Periodical Perspective

I recommend to anyone interested in peeling off the meaningless layers of drivel which pass as news and current events the eye-opening information in old magazines.  We live in an artificial world in which celebrity and attention mean everything and in which a real understanding of where we have been is not really welcome.  Read old magazines, and you will find that the same issues which plagued us seventy years ago plague us today.  Consider the July 1943 issue of Reader's Digest.

In one article, Max Eastman, a former American Communist, during the middle of our odd "alliance" with Stalinist Russia, wrote, "We Must Face Facts About Russia."  Eastman pulled information available to any open and curious mind about the true nature of our "ally."  Such as...at least 10 million and perhaps 15 million wretched were starving and dying in Stalin's concentration camps, and Hollywood was perceived, even by American Communist periodicals like Daily Worker, as working hard to convince Americans that Stalin was a benign ruler.  Does this sound like Hollywood's crush on Che or Castro today?  The Cuban Gulag holds tormented souls ignored by the left.  The more things change...

"U.S. Foreign Policy" urges us to set aside, in the postwar world, the "mirage" of pacifism and the "mirage" of disarmament, noting that when America eschews a robust defense of its national interests, then those who wish us harm or those who want to enslave us will find it easier and easier (and more and more enticing) to commit violence against us.  Shall we resist evil in this world, or shall we pander to it?  That question, very much alive seventy years ago, is also very much alive today.  The more things change...

The same issue of Reader's Digest has an article entitled "U.S.A. versus the Frankenstein Monster."  Senator Harry Byrd of Virginia (no relation to the late Ku Klux Klan senator from West Virginia) describes the explosion in the federal bureaucracy.  Ohio, for example, had almost four times as many federal employees (not connected with the war effort) as state employees.  Pennsylvania had five federal employees to every one state employee.  Senator Byrd notes that the Office of Price Administration has 2,700 lawyers to devise regulations on price control, and he notes that in Britain, the legal staff for the same function is ten lawyers.  Byrd warns that even as we are winning the war against Nazism, we are losing the war against civilian federal bureaucracy.  The more things change...

"Which Way to Postwar Jobs?" is an article condensed from Barron's.  John Hanes describes how bureaucrats in Washington intend to keep unemployment low when the war ends.  "Washington planners propose to provide these jobs through 'public works' projects into which billions of dollars will be poured."  The article warns that Washington planners intend to finance this massive expenditure of make-work projects through borrowing.  Private enterprise creates jobs and produces goods and services.  "There can be new inventions, new products, new services, that the bureaucratic mind would never conceive but that the system of competitive enterprise invariably creates."  The more things change...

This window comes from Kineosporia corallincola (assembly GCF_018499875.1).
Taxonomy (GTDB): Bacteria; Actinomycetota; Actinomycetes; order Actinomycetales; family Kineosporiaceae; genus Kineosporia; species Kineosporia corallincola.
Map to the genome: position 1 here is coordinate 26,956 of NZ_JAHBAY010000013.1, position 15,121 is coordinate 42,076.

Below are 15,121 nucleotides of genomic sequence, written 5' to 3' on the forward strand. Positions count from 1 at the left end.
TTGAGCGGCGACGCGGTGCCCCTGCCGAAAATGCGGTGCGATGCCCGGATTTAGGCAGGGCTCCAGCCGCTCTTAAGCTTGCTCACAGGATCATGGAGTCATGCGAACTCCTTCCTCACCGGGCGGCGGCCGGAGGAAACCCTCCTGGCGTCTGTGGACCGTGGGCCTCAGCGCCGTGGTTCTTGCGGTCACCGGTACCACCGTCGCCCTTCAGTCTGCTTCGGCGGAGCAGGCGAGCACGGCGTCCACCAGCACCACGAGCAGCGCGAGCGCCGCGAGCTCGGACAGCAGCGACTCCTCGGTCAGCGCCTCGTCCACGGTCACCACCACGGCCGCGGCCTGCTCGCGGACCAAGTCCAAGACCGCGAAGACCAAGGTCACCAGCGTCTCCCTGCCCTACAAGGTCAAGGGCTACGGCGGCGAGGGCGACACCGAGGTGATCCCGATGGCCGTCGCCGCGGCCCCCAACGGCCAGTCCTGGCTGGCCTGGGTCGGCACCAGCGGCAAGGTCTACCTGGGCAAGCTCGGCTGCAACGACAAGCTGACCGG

...the more they remain the same.  The love affair which the left has with socialist monsters is still quite real.  So, too, is the left's certainty that being nice to these brutal monsters will miraculously bring a millennial peace.  The truth about the real brutes around the world is easy to ignore or even to paint as benign.  But pretense does not change anything.  Evil in the world must be defeated. 

The ballooning size of the federal government and the oceans of meaningless regulations which follow constitute a danger seen long ago, and it more and more squeezes out productive people.  The left's idea that federal deficit borrowing and "investment" in make-work jobs will somehow create wealth is a fallacy which seems indestructible.  The truth that private citizens acting on their own initiative create wealth -- wealth which "the bureaucratic minds would never conceive" -- is just as true now as in July 1943. 

If we leave the shallow pond of now for a moment, and if we travel back and see the battle of ideas fought seven decades ago, it is clear that the left is immune to truth and, probably, indifferent to truth as well.  When we hope that somehow logic, facts or wisdom will suddenly grab leftists and make them sane and decent people, then we ignore -- at our peril -- the obvious: leftism is a soul-disease.  The first step to curing this malady is understanding that the ones who are sick must want to be cured.

Bruce Walker is the author of a new book: Poor Lenin's Almanac: Perverse Leftists Proverbs for Modern Life.